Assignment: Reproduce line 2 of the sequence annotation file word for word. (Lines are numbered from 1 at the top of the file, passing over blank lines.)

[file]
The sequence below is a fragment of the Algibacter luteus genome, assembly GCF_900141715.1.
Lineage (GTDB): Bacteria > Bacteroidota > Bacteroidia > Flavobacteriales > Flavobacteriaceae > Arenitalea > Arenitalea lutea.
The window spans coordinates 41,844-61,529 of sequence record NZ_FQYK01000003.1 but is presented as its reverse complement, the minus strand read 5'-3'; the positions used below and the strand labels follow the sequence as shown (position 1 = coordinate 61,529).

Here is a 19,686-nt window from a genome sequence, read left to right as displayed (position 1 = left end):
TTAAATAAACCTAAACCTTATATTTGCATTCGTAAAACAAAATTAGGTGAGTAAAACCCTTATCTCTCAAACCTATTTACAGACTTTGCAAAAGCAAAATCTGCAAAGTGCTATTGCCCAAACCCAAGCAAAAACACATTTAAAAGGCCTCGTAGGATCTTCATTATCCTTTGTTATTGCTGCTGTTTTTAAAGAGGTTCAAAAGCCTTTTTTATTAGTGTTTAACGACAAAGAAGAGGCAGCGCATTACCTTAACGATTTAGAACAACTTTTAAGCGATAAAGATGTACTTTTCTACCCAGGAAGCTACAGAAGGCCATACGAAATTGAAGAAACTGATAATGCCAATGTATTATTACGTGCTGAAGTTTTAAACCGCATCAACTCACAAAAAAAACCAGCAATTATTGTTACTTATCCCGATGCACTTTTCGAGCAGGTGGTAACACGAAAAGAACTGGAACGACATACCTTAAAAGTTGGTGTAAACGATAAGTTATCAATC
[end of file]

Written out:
Lineage (GTDB): Bacteria > Bacteroidota > Bacteroidia > Flavobacteriales > Flavobacteriaceae > Arenitalea > Arenitalea lutea.